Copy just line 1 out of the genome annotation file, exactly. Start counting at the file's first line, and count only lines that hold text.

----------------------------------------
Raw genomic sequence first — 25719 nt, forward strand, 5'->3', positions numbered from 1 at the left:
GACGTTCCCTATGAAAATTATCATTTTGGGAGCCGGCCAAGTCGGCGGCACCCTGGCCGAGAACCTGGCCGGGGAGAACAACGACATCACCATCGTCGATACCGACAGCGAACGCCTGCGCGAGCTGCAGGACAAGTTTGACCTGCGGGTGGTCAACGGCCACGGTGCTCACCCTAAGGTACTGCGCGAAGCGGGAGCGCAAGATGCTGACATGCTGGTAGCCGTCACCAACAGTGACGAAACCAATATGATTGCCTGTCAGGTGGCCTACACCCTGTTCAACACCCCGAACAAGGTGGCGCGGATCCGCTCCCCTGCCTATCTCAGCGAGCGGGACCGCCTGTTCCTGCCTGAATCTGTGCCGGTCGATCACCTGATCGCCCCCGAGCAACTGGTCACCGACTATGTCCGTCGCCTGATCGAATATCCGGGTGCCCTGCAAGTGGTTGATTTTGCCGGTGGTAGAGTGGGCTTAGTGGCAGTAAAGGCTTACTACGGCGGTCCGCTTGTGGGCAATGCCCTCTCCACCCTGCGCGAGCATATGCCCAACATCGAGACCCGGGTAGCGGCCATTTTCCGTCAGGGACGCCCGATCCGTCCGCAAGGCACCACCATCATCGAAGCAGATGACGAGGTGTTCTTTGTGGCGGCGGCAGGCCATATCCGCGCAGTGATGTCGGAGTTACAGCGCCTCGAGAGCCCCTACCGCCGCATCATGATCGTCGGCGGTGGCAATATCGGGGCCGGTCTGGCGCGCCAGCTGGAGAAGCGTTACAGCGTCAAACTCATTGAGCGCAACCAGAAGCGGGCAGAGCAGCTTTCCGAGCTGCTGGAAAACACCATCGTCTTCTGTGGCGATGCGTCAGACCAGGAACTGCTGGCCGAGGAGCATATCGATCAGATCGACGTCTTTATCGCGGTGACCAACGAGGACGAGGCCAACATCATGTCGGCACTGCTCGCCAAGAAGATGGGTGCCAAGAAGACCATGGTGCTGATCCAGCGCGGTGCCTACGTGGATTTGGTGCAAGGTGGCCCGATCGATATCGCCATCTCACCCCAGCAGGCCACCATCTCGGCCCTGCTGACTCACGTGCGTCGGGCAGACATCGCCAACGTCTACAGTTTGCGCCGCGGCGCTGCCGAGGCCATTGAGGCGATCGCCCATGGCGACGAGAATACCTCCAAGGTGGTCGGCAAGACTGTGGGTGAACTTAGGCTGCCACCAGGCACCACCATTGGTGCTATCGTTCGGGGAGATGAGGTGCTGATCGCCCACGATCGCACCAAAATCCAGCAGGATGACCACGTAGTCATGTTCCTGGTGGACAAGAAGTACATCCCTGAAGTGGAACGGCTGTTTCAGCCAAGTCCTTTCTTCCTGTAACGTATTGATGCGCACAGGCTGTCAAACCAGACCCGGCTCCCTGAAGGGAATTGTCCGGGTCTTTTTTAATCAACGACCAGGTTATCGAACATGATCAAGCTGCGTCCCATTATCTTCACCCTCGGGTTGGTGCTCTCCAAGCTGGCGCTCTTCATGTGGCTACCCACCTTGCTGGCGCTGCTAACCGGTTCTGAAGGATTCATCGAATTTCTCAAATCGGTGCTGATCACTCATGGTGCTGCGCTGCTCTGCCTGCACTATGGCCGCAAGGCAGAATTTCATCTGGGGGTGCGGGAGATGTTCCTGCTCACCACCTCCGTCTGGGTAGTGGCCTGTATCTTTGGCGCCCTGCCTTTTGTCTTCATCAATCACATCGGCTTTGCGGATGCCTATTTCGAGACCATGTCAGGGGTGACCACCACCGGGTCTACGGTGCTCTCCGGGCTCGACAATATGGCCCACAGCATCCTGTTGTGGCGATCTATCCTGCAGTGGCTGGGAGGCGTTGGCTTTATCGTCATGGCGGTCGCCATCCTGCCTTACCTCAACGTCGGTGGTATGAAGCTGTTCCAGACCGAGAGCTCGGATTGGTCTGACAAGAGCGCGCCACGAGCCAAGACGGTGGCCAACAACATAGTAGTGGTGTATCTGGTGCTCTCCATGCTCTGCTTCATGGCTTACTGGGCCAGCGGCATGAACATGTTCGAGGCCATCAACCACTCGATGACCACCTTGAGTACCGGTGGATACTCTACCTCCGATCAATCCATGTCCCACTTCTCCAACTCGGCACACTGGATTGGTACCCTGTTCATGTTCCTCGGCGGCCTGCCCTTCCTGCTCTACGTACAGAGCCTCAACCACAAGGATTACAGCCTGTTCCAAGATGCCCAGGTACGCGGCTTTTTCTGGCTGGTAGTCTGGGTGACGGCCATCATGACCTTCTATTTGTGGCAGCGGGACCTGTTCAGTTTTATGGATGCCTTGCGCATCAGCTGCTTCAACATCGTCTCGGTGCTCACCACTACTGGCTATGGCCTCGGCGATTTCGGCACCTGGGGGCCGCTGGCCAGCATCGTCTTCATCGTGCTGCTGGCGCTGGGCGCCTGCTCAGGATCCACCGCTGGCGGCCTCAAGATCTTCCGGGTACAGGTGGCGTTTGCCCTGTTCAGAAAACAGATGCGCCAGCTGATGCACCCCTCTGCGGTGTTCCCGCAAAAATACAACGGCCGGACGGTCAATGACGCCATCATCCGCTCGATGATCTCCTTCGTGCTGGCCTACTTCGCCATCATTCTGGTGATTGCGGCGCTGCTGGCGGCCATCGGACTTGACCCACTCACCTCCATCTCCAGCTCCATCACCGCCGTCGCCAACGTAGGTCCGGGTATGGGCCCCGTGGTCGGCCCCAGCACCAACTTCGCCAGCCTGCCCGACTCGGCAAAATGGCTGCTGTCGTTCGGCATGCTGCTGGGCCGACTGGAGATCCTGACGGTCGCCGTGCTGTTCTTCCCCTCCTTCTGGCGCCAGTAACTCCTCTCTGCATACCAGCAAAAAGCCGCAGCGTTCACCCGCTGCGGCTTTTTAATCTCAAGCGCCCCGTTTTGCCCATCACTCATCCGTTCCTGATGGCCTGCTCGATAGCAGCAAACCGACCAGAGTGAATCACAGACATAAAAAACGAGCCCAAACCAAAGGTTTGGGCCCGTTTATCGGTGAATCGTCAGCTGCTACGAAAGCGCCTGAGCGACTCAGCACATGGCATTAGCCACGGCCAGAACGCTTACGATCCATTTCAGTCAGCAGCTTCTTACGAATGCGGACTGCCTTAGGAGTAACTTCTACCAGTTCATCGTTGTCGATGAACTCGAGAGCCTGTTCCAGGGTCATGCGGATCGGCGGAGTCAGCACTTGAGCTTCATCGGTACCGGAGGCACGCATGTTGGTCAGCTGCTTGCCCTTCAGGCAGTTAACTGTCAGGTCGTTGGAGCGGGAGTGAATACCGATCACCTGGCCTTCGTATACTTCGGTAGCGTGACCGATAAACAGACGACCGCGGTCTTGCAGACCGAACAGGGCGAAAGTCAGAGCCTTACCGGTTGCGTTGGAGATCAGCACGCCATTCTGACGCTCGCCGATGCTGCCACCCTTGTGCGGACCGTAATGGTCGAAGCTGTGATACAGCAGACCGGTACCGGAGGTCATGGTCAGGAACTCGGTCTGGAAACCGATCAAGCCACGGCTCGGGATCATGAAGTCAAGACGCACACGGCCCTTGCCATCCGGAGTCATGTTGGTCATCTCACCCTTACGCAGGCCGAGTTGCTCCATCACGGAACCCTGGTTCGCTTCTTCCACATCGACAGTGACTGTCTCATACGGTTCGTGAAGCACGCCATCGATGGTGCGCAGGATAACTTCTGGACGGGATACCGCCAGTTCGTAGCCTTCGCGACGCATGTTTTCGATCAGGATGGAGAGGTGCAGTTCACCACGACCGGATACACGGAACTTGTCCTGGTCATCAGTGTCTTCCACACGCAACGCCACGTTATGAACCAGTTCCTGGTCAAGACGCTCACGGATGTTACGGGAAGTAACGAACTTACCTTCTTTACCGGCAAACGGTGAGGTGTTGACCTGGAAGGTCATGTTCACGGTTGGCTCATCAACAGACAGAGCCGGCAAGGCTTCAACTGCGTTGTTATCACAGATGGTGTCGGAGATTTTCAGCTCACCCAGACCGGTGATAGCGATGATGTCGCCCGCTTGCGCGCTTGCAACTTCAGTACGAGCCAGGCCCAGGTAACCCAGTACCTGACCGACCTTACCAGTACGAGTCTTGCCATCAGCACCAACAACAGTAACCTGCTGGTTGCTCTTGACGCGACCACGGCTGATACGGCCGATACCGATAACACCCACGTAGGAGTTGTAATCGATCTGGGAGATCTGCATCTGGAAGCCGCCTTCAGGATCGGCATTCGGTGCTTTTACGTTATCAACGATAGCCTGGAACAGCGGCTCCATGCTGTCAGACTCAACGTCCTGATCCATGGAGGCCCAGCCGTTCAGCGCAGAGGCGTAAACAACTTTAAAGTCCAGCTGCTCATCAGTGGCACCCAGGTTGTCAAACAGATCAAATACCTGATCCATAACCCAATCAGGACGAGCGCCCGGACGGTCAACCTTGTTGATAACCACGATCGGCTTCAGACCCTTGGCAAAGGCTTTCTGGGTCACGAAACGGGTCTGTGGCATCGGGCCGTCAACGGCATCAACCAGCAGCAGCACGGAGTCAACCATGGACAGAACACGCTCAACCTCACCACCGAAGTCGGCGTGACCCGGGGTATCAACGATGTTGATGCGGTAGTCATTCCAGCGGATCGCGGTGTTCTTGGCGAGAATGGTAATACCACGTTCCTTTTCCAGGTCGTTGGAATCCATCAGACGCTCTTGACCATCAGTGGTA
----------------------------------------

Raw genomic sequence first — 25719 nt, forward strand, 5'->3', positions numbered from 1 at the left: